Gav opened up with his thoughts on the Craftworld Eldar after covering them in Black Library novels.
via Eldargal and Warseer
Take it away Mr. Thorpe:
“My interpretation is that the largest craftworlds would have a population in the low millions and the smaller vessels in the thousands. A craftworld the size of Alaitoc has a living space larger than a typical Earth continent, with the majority of the population concentrated in habitat domes and a scattering of others across the ‘wilderness’ zones. This would equate to a small present-day city spread across an environment the size of North America. Perhaps the Path series doesn’t quite convey how massive some of the domes are and how much of a craftworld is virtually unihabited – like most conflicts, the majority of the human invasion is focussed on the populated areas. Hopefully the battle scenes in the forest dome, involving huge columns of tanks with flyers and titans in support, demonstrates that each dome could be considered a separate combat zone, each the equivalent of a country to be invaded and conquered.
These numbers are higher than those in the old quotes for the simple reason that craftworlds, at least the major ones, are considered to be on a par with many human worlds in terms of their military potential and the smaller numbers just don’t hold up to this. However, tens of millions of eldar seem to go against the whole point of them being a dying, numerically-challenged race, so a few million seems a good compromise.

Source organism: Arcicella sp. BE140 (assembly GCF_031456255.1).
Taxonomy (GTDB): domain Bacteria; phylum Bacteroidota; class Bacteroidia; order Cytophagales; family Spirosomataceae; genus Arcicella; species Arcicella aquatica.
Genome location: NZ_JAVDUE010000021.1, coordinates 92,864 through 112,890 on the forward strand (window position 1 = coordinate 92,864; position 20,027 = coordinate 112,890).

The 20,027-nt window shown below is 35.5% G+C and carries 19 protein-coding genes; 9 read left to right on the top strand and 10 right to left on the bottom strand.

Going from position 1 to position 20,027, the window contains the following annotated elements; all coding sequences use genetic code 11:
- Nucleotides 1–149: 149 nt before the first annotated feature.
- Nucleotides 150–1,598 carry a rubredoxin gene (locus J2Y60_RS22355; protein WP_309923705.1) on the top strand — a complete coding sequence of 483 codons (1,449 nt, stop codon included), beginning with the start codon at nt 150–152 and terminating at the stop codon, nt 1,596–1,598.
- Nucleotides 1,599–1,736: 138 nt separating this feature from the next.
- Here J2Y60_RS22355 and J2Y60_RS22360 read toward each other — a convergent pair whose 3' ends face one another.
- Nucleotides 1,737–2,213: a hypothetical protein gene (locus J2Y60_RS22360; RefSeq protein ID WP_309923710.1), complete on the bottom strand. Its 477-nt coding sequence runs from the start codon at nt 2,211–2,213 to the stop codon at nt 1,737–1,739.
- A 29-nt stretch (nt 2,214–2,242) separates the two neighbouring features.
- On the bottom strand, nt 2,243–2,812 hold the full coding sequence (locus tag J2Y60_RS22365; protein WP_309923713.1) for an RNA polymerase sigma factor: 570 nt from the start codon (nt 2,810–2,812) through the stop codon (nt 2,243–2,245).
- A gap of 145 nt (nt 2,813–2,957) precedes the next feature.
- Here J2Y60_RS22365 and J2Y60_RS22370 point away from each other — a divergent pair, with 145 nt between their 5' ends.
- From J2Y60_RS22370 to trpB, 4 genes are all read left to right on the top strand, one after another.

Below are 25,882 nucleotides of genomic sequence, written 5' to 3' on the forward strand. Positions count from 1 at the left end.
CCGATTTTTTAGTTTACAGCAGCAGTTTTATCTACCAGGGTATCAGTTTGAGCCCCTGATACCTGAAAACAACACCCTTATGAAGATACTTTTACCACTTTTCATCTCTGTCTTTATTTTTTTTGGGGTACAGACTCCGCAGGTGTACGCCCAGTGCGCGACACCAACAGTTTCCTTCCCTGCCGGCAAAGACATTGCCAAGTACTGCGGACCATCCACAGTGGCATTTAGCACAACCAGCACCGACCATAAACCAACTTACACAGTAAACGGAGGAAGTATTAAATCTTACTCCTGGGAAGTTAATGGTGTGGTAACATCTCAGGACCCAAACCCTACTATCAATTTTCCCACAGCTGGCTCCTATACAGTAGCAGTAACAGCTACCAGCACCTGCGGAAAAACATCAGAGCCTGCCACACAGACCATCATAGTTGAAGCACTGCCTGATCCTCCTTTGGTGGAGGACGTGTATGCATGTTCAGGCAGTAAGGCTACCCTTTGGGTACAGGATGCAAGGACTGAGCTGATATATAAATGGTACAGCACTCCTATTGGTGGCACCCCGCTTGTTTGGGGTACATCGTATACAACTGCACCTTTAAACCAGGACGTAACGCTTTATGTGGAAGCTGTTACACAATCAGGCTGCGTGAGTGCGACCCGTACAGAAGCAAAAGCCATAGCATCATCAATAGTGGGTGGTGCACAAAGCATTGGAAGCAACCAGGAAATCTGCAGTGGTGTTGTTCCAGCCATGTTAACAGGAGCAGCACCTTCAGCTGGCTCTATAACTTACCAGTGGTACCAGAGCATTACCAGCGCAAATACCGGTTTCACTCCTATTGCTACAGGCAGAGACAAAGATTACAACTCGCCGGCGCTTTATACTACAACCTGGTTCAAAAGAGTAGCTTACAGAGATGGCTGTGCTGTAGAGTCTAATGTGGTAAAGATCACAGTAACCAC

With every eldar potentially able to serve as a guardian or on the ships, and the infinity circuit and advanced technologies allowing for a very small supply-side, mobilisation of nearly one hundred per cent of the population might be possible. Measured against this is the massivel labour-orientated Imperial war machine that can lay claims to million-strong armies but only when supported by tens of millions, perhaps billions of workers.
In the context of a the galactic power struggle, the Eldar craftworlds’ greatest strength lies in the difficulty of an enemy mustering enough forces in one place. The Imperium can lay claim to countless billions of warriors, but getting them to a war zone relies on limited ship capacity, and an even more limited number of Navigators. These are not issues for the Eldar hosts, which can coordinate and travel with a flexibility impossible for orks or humans to match, ensuring that their numerical inferiority is easily offset by their ability to concentrate their force where it is most effective.”
I’ll leave it up to you to delve through all the other fiction and try to determine the overall population makeup of the Eldar race amongst the Craftworlders, Dark Eldar, and Exodites. Very interesting stuff indeed. More discussion in the Lounge here.